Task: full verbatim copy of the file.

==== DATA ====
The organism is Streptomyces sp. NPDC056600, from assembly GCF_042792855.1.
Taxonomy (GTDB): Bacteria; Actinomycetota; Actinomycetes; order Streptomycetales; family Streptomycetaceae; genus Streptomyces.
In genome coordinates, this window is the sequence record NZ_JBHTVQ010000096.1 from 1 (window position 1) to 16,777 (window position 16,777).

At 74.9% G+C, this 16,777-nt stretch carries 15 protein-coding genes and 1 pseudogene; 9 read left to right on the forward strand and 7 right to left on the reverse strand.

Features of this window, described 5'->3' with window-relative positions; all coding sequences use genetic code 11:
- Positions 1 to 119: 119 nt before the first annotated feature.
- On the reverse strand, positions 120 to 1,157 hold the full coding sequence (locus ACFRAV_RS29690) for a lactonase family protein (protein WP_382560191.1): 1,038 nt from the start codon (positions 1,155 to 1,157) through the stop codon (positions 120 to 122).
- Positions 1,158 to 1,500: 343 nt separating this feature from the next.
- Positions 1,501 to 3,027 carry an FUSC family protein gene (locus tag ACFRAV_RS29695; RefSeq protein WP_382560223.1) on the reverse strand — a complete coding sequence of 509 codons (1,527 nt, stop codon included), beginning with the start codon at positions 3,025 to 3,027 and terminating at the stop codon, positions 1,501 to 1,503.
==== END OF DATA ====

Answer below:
The organism is Streptomyces sp. NPDC056600, from assembly GCF_042792855.1.
Taxonomy (GTDB): Bacteria; Actinomycetota; Actinomycetes; order Streptomycetales; family Streptomycetaceae; genus Streptomyces.
In genome coordinates, this window is the sequence record NZ_JBHTVQ010000096.1 from 1 (window position 1) to 16,777 (window position 16,777).

At 74.9% G+C, this 16,777-nt stretch carries 15 protein-coding genes and 1 pseudogene; 9 read left to right on the forward strand and 7 right to left on the reverse strand.

Features of this window, described 5'->3' with window-relative positions; all coding sequences use genetic code 11:
- Positions 1 to 119: 119 nt before the first annotated feature.
- On the reverse strand, positions 120 to 1,157 hold the full coding sequence (locus ACFRAV_RS29690) for a lactonase family protein (protein WP_382560191.1): 1,038 nt from the start codon (positions 1,155 to 1,157) through the stop codon (positions 120 to 122).
- Positions 1,158 to 1,500: 343 nt separating this feature from the next.
- Positions 1,501 to 3,027 carry an FUSC family protein gene (locus tag ACFRAV_RS29695; RefSeq protein WP_382560223.1) on the reverse strand — a complete coding sequence of 509 codons (1,527 nt, stop codon included), beginning with the start codon at positions 3,025 to 3,027 and terminating at the stop codon, positions 1,501 to 1,503.